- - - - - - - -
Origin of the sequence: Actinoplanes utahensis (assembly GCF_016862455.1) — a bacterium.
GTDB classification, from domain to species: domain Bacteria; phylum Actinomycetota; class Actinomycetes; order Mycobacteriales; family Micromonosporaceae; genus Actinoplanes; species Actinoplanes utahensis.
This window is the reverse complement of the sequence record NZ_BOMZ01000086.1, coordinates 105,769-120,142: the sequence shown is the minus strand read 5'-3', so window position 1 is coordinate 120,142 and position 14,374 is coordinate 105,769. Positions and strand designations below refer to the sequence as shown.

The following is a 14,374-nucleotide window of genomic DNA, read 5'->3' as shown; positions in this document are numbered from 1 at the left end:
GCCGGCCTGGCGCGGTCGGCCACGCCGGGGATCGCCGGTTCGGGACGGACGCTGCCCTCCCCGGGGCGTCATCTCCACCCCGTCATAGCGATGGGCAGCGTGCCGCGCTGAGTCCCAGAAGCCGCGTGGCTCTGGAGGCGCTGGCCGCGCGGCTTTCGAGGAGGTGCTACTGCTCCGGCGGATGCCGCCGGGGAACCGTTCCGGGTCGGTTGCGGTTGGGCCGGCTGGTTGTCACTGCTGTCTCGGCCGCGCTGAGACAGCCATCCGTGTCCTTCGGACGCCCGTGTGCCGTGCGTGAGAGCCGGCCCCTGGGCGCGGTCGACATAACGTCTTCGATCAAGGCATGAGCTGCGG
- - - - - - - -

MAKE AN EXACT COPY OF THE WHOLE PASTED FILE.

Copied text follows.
Origin of the sequence: Actinoplanes utahensis (assembly GCF_016862455.1) — a bacterium.
GTDB classification, from domain to species: domain Bacteria; phylum Actinomycetota; class Actinomycetes; order Mycobacteriales; family Micromonosporaceae; genus Actinoplanes; species Actinoplanes utahensis.
This window is the reverse complement of the sequence record NZ_BOMZ01000086.1, coordinates 105,769-120,142: the sequence shown is the minus strand read 5'-3', so window position 1 is coordinate 120,142 and position 14,374 is coordinate 105,769. Positions and strand designations below refer to the sequence as shown.

The following is a 14,374-nucleotide window of genomic DNA, read 5'->3' as shown; positions in this document are numbered from 1 at the left end:
GCCGGCCTGGCGCGGTCGGCCACGCCGGGGATCGCCGGTTCGGGACGGACGCTGCCCTCCCCGGGGCGTCATCTCCACCCCGTCATAGCGATGGGCAGCGTGCCGCGCTGAGTCCCAGAAGCCGCGTGGCTCTGGAGGCGCTGGCCGCGCGGCTTTCGAGGAGGTGCTACTGCTCCGGCGGATGCCGCCGGGGAACCGTTCCGGGTCGGTTGCGGTTGGGCCGGCTGGTTGTCACTGCTGTCTCGGCCGCGCTGAGACAGCCATCCGTGTCCTTCGGACGCCCGTGTGCCGTGCGTGAGAGCCGGCCCCTGGGCGCGGTCGACATAACGTCTTCGATCAAGGCATGAGCTGCGG